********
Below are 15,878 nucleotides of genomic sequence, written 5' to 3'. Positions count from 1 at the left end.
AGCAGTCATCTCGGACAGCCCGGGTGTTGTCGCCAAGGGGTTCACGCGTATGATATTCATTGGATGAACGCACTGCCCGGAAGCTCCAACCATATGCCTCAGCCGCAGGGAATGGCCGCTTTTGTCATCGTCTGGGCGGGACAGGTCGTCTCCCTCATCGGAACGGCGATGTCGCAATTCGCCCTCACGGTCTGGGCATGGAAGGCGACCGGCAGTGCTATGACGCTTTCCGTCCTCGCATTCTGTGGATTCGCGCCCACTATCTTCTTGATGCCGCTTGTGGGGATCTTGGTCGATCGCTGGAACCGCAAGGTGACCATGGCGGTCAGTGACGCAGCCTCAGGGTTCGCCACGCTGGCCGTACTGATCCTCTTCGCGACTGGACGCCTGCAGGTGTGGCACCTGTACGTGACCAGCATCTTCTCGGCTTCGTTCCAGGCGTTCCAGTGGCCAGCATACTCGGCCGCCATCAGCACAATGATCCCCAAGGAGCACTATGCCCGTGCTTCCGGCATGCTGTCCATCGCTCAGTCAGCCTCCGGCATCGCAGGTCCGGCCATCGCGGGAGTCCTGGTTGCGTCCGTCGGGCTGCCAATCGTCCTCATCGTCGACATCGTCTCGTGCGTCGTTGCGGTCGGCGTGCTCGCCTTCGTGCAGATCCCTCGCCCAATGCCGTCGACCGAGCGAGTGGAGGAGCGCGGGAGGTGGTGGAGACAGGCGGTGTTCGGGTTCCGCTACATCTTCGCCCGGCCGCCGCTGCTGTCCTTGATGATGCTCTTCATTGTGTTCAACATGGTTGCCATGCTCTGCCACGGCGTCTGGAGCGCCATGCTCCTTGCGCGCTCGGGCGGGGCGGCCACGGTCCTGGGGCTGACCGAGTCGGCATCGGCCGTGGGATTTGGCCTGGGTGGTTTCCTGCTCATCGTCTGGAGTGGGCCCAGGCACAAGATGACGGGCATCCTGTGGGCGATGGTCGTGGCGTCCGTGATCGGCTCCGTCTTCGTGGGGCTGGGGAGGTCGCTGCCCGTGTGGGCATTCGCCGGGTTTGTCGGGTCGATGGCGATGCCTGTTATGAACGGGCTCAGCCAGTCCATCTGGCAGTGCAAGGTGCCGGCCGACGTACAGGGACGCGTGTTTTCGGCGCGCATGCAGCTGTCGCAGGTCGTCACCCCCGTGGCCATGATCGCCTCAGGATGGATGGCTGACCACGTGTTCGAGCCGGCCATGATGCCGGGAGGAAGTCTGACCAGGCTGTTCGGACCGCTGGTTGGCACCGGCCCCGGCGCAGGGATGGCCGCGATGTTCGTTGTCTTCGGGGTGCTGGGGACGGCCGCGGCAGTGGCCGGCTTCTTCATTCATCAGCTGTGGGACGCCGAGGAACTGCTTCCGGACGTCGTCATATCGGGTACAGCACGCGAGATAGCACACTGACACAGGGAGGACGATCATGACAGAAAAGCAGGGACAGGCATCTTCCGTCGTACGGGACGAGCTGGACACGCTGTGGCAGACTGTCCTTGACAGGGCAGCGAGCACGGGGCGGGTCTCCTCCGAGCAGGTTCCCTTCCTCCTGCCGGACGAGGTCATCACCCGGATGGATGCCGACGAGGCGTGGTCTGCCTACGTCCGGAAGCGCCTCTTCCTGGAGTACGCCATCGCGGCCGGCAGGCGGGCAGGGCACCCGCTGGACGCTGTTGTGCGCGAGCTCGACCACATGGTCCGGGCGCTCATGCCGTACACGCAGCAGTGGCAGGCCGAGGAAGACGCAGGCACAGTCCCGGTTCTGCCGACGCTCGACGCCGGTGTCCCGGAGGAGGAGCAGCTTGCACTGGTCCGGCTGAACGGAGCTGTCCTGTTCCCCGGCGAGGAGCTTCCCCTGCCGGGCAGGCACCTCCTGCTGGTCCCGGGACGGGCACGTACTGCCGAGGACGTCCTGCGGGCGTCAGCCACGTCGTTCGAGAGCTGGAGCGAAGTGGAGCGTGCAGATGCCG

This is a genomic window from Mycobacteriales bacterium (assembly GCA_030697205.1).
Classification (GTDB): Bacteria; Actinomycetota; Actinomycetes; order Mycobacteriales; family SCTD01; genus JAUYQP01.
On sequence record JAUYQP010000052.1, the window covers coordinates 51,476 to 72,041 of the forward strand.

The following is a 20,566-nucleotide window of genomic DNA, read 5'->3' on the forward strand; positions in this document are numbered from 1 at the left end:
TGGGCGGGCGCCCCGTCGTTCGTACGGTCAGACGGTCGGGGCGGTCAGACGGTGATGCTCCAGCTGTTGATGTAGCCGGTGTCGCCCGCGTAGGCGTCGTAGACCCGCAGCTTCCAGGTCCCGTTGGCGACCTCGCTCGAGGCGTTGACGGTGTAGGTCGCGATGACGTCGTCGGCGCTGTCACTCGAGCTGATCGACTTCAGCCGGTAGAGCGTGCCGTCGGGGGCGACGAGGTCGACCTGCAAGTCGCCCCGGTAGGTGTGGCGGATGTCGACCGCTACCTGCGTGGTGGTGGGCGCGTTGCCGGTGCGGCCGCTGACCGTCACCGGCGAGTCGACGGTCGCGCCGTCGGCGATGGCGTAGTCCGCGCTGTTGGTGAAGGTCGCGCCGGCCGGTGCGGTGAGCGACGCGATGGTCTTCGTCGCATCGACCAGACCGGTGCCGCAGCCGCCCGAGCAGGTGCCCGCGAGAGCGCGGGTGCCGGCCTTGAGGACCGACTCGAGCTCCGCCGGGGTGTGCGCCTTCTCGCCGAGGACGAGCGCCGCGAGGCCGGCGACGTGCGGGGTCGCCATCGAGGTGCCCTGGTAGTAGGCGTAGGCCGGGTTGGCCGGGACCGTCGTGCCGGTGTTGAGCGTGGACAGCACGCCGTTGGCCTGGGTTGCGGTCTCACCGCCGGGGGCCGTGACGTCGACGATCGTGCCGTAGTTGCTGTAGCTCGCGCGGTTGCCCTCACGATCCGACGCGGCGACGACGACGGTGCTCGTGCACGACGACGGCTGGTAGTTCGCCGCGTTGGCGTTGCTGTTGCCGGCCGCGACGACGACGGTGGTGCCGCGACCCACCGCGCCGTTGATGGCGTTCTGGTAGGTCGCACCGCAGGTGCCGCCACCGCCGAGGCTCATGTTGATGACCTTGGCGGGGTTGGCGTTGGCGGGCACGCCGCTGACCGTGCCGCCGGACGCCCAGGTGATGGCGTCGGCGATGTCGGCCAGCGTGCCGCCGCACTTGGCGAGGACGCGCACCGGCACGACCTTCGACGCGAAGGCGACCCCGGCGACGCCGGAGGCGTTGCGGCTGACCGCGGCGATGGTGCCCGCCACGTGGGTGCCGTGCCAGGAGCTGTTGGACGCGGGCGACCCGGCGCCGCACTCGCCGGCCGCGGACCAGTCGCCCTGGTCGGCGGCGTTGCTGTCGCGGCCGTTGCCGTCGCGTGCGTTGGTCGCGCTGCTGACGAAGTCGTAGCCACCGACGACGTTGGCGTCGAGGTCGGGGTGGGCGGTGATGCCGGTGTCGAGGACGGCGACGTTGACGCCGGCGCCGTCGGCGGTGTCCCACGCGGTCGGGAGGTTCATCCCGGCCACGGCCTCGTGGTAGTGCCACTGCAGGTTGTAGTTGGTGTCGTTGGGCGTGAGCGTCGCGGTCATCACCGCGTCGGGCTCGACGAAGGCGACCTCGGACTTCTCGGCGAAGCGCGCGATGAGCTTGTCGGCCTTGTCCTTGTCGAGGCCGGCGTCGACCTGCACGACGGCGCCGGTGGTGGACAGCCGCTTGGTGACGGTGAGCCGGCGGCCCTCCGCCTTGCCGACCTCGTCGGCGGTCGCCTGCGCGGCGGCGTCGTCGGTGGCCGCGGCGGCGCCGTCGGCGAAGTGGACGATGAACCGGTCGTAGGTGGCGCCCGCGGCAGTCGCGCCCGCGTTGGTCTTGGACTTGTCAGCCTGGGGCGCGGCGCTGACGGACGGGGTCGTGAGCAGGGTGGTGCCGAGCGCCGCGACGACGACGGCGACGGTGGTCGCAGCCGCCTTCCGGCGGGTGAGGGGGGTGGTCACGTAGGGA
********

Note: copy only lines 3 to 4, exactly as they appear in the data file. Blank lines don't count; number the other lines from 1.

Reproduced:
This is a genomic window from Mycobacteriales bacterium (assembly GCA_030697205.1).
Classification (GTDB): Bacteria; Actinomycetota; Actinomycetes; order Mycobacteriales; family SCTD01; genus JAUYQP01.